The Marine Corps Commandant General James L. Jones wants to lead the Marines into the 21st century with a new camouflage utility uniform. You may ask, why do the Marines need to differentiate their uniform from other branches; or why do the Marines need a new utility uniform at all. The answer to these questions can be summed up in two words: Forward Movement. Some Marines are having difficulties with the changes that have occurred as well as the changes that are coming. On 1 May 2000 General Jones began to start the transition from the old uniform to the new uniform. Three steps have been taken to change the way Marines look while in their uniform. First, Marines were no longer authorized to wear the brown undershirt. This movement came about to distinguish the corps">Marine Corps as an amphibious branch. The Army Soldier is authorized to wear the brown undershirt, and the Air Force Airman wears a black undershirt. Secondly, a new belt for the utility uniform is currently being implemented. The belts represent the individual Marine’s status in Martial Arts training. The â€Å"rigger’s belt† will be worn in five different colors: Tan, Grey, Green, Brown, and Black. The Marine has an option to don a new color once training for that level has been completed. Finally, the third change involves the utility uniform itself, also known as â€Å"cammies†, giving it a complete makeover. The current cammie design for all branches of the Armed Forces is over twenty years old. The textile industry has made many advances in the production of clothing providing more comfort and durability. Revolutionary advances within the clothing industry, Velcro and zippers, are being tested on the new cammie uniform. Velcro could be used instead of buttons on the pockets, and zippers may replace the buttons on the fly of the trousers. While on garrison duty, zippers may also be used on the blouse, to unzip the arm portion of the sleeve, to avoid rolling up the sleeves in garrison duty during hotter climates. The basic pattern of the cammie uniform will have a face-lift as well. With the exception of angled chest pockets for easier accessibility, the new utilities will have the same design appearance as the today’s cammie uniform. New material that requires no ironing will increase the durability of the cammie material. The material will last longer than that of the current cammie material, which will normally fade in six months.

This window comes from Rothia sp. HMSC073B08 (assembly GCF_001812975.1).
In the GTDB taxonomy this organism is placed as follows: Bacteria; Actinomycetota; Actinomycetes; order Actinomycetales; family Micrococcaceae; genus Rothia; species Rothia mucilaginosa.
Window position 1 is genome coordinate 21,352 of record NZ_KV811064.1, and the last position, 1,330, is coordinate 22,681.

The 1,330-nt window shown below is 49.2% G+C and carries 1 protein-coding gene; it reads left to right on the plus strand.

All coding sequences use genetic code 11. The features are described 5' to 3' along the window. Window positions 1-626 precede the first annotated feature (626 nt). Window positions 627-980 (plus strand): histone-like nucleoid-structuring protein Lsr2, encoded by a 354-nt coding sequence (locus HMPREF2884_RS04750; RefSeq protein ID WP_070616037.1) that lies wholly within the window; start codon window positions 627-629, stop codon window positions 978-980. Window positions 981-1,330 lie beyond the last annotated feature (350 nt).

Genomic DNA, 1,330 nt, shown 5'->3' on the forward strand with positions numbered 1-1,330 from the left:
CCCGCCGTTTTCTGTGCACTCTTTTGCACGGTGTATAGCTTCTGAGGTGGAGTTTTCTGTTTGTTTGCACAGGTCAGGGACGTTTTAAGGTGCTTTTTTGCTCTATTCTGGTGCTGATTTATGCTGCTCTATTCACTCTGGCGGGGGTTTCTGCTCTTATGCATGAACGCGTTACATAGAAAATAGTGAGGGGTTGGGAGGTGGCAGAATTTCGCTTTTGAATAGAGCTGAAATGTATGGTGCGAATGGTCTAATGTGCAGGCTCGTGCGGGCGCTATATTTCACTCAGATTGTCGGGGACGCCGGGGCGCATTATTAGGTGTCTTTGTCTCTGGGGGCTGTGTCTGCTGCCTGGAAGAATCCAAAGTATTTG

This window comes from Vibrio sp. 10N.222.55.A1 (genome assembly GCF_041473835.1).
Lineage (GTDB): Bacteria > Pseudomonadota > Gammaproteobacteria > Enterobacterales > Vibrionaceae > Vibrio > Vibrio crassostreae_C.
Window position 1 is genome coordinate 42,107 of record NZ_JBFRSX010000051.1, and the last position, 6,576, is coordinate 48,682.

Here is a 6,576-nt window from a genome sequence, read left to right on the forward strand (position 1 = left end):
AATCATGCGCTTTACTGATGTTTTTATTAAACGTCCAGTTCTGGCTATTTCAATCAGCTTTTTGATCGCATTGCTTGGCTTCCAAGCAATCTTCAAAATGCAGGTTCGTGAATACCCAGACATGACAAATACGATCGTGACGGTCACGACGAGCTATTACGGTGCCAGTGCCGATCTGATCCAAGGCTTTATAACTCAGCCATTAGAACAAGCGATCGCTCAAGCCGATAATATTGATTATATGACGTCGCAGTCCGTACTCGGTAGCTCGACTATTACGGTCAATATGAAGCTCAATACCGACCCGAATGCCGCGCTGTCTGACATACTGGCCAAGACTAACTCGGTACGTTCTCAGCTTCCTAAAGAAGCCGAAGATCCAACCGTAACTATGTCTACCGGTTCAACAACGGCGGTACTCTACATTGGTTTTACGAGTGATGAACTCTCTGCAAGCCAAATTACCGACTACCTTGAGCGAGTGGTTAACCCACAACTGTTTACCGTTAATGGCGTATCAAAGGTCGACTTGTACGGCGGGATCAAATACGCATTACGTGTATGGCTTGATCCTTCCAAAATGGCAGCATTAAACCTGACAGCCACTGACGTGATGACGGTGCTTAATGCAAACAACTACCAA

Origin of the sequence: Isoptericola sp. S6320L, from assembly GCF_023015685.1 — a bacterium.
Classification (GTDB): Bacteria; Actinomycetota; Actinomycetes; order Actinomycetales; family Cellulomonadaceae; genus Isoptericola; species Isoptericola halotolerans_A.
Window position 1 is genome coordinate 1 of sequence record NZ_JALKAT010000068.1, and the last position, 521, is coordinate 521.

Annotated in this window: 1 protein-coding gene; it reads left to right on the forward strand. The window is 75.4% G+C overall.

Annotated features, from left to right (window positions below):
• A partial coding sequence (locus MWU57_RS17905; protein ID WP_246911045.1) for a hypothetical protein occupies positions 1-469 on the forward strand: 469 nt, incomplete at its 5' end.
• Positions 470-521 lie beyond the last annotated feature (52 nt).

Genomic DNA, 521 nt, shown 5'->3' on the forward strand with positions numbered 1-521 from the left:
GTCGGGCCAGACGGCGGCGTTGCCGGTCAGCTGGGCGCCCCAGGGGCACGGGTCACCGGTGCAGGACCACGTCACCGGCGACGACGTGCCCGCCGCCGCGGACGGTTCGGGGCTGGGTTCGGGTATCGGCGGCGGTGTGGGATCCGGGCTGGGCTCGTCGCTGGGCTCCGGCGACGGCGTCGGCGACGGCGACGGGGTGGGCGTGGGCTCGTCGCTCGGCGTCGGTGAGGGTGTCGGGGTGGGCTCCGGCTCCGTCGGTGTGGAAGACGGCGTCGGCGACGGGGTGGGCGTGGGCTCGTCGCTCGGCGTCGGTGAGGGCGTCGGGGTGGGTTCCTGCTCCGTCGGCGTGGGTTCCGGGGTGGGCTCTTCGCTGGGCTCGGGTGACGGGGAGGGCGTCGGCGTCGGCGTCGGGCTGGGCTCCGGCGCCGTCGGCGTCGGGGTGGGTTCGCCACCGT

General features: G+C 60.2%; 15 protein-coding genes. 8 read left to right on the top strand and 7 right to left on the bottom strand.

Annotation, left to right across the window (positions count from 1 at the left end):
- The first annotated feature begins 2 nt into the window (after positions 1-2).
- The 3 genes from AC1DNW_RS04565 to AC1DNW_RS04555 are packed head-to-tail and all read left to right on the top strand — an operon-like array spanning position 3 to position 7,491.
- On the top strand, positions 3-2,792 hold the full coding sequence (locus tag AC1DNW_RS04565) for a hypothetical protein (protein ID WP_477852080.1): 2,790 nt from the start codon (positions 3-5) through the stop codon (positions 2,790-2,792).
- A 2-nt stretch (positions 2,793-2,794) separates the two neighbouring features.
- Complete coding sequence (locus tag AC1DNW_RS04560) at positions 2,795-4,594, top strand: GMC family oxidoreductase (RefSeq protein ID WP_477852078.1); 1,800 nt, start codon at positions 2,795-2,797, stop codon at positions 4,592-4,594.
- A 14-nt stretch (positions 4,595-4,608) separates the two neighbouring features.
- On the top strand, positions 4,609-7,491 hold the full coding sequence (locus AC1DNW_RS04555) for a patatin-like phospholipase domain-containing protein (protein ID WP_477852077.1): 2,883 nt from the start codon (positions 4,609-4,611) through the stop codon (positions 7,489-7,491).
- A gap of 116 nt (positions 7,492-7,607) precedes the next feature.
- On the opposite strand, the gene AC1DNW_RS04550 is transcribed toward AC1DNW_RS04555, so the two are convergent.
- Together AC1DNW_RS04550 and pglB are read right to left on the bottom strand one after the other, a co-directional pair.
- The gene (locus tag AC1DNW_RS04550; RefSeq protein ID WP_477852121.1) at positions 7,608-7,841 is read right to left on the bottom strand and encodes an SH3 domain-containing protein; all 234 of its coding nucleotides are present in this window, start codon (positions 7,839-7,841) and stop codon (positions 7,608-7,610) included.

Tuesday, September 17, 2019

Cultural Problems in International Business